Heart Bypass Patients Should Monitor Health Due to Device Infection Issues

Contact: Heather Woolwine
843-792-7669
woolwinh@musc.edu

Jan. 23, 2017

CHARLESTON, SC – Providing high-quality and safe care is MUSC Health’s top priority, and leadership has been concerned with recent reports that heater-cooler equipment used in open-heart procedures were infected with potentially harmful bacteria in the manufacturing process. To date, MUSC Health has found no evidence of any heater-cooler-related infections in affected patients. However, clinicians, staff, and leadership want to assure patients and the public that MUSC Health has followed and will continue to follow guidance from the Federal Drug Administration (FDA) and the Centers for Disease Control and Prevention (CDC) to minimize any risk of infection and notify affected patients of the potential risks related to these devices. The MUSC Health team is also working to replace these devices while taking steps to mitigate potential exposure to patients. More detailed information is available at Contaminated Heater-Cooler Devices.

The FDA has been monitoring the infection risk associated with use of the Stӧckert 3T Heater-Cooler System (3T), which controls the temperature of blood during some open-heart surgeries. Some patients across the country have contracted an infection called Mycobacterium chimaera (M. chimaera) after exposure to infected devices. MUSC Health, along with 60 percent of all the nation’s heart surgery programs, uses this equipment during surgeries such as coronary bypass and heart or lung transplantations.

The infection is slow growing and difficult to diagnose, and cannot be spread person-to- person. It is possible to develop symptoms years after surgery, so it is important for those affected to be aware of those symptoms. Patients who have undergone surgery requiring the use of heart bypass devices should discuss any symptoms they may have with their primary care provider.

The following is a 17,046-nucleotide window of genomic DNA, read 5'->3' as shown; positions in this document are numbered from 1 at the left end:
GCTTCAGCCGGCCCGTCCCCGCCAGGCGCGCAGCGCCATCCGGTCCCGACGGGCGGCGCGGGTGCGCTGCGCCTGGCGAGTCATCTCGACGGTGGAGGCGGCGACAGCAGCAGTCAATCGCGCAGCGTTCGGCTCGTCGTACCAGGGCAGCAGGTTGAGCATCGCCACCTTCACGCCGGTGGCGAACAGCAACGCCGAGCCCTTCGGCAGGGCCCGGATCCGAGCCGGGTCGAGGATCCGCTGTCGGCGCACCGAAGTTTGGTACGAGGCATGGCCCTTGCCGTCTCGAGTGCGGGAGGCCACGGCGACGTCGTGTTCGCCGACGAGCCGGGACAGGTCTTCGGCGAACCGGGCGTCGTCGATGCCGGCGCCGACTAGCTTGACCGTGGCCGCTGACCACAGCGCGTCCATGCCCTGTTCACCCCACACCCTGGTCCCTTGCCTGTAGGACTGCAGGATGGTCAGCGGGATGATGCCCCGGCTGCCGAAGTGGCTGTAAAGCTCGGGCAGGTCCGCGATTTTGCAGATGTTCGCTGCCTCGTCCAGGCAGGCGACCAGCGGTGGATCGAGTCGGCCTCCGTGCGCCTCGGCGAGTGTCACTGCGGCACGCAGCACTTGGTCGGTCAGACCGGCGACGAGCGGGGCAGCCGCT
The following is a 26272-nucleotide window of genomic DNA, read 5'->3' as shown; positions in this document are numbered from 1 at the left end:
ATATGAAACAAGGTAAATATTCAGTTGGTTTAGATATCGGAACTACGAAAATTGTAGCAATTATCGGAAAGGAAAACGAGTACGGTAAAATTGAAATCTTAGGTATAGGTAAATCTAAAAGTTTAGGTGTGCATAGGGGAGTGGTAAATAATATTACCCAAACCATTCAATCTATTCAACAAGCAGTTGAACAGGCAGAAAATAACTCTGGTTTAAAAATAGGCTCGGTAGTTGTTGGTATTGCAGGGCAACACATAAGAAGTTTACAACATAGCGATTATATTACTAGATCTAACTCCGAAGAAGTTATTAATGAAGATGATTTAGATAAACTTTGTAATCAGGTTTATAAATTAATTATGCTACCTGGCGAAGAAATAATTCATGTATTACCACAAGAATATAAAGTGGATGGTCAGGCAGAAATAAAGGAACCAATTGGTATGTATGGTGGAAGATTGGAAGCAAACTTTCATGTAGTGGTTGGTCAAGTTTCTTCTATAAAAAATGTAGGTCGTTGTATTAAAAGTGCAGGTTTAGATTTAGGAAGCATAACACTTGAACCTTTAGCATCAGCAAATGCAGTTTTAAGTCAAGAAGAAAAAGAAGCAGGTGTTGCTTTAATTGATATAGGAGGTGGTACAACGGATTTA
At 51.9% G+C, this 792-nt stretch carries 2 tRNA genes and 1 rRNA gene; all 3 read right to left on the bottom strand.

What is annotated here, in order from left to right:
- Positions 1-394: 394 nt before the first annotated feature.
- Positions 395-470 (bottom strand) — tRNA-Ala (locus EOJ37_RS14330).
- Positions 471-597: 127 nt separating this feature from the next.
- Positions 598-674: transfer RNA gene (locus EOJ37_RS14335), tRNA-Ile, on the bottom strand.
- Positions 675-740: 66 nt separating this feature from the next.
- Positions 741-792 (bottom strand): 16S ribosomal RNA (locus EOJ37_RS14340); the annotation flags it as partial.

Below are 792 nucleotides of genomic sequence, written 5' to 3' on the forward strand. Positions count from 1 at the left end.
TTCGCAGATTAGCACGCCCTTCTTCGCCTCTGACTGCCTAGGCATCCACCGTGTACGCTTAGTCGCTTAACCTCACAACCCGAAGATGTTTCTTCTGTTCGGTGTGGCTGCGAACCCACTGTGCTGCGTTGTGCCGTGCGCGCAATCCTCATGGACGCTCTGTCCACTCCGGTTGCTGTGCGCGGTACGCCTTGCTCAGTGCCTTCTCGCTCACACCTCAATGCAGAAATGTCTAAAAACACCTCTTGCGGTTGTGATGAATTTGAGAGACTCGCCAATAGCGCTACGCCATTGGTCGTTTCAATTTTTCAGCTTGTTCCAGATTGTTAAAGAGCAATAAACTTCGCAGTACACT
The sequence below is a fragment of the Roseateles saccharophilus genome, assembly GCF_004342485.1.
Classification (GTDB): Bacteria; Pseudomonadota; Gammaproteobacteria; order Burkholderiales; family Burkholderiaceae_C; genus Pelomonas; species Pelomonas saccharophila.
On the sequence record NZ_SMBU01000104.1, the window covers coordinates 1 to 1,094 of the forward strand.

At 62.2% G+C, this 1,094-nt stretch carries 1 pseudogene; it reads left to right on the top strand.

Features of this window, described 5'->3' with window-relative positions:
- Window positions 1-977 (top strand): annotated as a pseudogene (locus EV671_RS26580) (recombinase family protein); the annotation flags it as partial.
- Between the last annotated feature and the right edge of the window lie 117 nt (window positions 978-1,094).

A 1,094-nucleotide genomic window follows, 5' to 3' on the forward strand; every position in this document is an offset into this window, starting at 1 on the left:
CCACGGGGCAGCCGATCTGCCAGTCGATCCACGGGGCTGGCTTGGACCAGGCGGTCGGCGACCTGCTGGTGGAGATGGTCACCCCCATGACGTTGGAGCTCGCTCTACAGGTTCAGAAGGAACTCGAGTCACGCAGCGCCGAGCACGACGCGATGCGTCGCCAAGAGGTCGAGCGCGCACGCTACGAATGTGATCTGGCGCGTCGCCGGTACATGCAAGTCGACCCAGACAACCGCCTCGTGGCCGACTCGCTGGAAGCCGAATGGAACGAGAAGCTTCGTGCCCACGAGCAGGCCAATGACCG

Symptoms of this kind of infection may include night sweats, muscle aches, unexplained weight loss, fatigue, and unexplained fever. MUSC Health encourages concerned patients, family members or the public to reach out if there are additional questions by calling 843-792-5555. A member of the MUSC Health team will return any calls within two business days. If someone feels that a medical emergency is underway based on the aforementioned symptoms, MUSC Health encourages those individuals to contact their primary care provider or visit an emergency care provider immediately.

About MUSC Health
MUSC Health is the clinical enterprise of the Medical University of South Carolina (MUSC) comprised of a 700-bed Medical Center, the MUSC College of Medicine and the physicians’ practice plan. It serves patients across South Carolina and beyond through four hospital facilities in Charleston and more than 100 outreach sites. Among these are the Hollings Cancer Center, a National Cancer Institute-designated center and the only one of its kind in South Carolina, and a nationally recognized children’s hospital. The Medical University was founded in 1824 and has become a premiere academic health sciences center at the forefront of the latest advances in medicine, with world-class practitioners and scientists providing groundbreaking research and technology that is often the first of its kind in the world.